About The Site
Following serious flooding in many parts of Ireland in October and November 2002, a review of national flood policy was instigated by the Minister of State at the Department of Finance with responsibility for the Office of Public Works, Mr Tom Parlon TD. Throughout 2003, the Review Group met with agencies and groups and received submissions via a public consultation process to gather information. The focus of the review was on clarifying the roles and responsibilities of the various stakeholders and to establish effective policy for the future management of flood risk in Ireland. The Final Report of the Flood Policy Review Group was approved by Government and published in September 2004. The Report set out recommendations on policy, organisation and direction of work to provide a holistic and effective State response to the risks arising from flooding in the future. The Office of Public Works (OPW) was given responsibility as lead agency to implement these recommendations. A key recommendation of the Flood Policy was the completion of a National Flood Hazard Mapping Programme with the results to be published on the internet and all information to be made available to inform future planning and development processes. The Flood Hazard Mapping website was launched in October 2006.
Flood Hazard Mapping
Flood hazard maps are used to indicate areas of land or property that have historically been flooded or that are considered to be at risk from flooding. Maps of this kind have been widely developed and implemented throughout Europe and in countries around the world. Historic and Predictive are the two principal types of flood hazard maps. These are defined as follows:
- Historic flood mapping is the mapping of observed flood events and extents as recorded by survey, photography, video, press, memory, etc. Historic flood maps are useful for providing supplementary information to predictive maps but are dependant on the availability of information captured about historic floods, and on the quality of that information available.
- Predictive flood mapping is the mapping of flood levels and extents that are predicted to occur for a given single or range of selected frequencies (such as, a 1% or 1-in-100 year return period). Predictive flood maps are produced using a range of techniques, such as hydraulic and hydrological modelling, detailed channel and floodplain surveying. Predictive maps are therefore more complex to produce and take longer to develop.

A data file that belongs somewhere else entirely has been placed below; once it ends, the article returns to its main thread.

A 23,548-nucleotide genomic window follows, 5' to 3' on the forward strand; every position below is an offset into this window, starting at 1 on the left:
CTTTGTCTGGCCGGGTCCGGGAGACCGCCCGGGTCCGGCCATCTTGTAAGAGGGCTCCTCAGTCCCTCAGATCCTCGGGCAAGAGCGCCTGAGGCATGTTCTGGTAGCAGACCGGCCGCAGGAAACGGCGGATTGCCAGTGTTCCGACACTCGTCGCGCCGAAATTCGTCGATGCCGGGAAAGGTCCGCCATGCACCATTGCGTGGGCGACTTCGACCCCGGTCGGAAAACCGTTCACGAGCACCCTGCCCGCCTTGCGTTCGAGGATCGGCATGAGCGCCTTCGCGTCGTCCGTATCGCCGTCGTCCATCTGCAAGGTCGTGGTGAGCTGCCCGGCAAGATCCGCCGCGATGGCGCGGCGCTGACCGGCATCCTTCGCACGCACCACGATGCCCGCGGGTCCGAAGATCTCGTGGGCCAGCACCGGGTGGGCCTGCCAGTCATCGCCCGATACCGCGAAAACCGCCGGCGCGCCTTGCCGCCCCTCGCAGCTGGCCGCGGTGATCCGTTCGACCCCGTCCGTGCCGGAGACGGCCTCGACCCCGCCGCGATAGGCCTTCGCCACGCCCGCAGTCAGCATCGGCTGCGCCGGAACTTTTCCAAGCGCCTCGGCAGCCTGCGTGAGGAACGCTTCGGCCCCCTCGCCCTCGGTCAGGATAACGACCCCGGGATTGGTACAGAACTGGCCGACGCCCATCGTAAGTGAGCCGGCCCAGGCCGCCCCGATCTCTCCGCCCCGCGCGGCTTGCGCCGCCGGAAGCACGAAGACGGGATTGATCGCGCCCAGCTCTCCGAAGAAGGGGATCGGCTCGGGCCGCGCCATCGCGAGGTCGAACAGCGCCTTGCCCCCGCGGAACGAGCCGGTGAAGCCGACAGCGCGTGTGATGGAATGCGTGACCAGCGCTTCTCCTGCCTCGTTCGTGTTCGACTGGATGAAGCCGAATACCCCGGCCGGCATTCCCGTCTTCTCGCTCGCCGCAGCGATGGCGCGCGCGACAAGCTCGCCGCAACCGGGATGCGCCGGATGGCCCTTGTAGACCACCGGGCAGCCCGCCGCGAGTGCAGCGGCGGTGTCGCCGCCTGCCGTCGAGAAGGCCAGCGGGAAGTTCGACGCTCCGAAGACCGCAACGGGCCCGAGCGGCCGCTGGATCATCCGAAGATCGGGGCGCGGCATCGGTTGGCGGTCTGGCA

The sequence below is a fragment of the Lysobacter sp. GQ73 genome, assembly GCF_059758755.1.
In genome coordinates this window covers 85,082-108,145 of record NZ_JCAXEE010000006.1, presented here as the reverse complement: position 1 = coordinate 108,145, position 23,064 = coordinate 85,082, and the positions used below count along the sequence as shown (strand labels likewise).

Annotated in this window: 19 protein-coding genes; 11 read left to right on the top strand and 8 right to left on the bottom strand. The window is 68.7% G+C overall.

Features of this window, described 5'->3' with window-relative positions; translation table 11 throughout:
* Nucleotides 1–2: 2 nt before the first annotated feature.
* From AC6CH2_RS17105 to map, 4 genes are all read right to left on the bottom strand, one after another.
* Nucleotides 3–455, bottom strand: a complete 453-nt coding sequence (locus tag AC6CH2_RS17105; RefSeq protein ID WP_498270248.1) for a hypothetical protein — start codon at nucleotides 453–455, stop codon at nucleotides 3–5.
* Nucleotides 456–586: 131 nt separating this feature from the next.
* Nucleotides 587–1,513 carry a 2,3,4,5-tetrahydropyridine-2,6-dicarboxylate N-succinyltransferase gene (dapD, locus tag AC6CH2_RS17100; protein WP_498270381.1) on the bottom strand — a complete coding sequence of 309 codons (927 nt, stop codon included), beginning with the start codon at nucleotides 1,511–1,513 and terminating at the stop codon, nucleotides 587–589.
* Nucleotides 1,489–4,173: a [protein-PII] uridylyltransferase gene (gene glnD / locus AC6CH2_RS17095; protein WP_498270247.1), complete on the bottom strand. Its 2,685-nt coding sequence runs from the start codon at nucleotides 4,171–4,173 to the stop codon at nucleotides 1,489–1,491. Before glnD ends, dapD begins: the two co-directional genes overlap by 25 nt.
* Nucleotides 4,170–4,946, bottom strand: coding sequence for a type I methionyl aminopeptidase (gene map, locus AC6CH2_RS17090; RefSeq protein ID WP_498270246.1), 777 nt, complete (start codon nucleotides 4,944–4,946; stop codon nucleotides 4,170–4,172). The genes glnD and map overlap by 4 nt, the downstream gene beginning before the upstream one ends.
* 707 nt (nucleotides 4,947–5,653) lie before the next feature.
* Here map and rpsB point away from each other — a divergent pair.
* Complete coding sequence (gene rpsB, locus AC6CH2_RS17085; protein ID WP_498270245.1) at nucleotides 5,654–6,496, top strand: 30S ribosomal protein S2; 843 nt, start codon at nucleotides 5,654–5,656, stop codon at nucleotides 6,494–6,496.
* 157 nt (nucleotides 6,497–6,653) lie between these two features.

OPW are producing predictive flood maps for the country on a catchment-by-catchment basis under phase 2 of the Flood Hazard Mapping Programme. The first results are expected to be made available on the www.floodmaps.ie website in 2008, with more parts of the country added from then until 2013.
Historic Flood Information
To develop the historic flood hazard maps for the website, the OPW commissioned ESBI Computing (www.esbic.ie) in 2004 to undertake a data collection exercise to gather as much information as possible on flooding throughout the country from any organisations that had this information. Over 50 different stakeholder organisations, including Government Departments, Local Authorities, national organisations, insurance companies and members of the public were consulted and provided a range of information about past flood events. This information included engineers' reports, letters, articles, minutes of meetings, photographs, eye-witness accounts and documents.
All the flood information gathered was catalogued, reviewed, classified and made digitally available into one collection, the National Flood Data Archive.
Flood Maps Website
Historic Flood Maps were developed to display the location of all the flood events in the Flood Data Archive and link the flood events with all the different types of report information that described them. Additional mapped information, such as the Ordnance Survey of Ireland background maps, rivers, hydrometric gauge stations, drainage districts and land benefiting from drainage schemes are included to provide contextual information.
The www.floodmaps.ie web page displays the Flood Maps and provides tools and options on the page to search for and display information about selected flood events.
The location of floods is shown with either point symbols ( or ) or, if the extent of the flood is known, area symbols ( ). All available information that describes a flood, such as photos, reports, videos, press archive are listed as links and can be displayed or downloaded.
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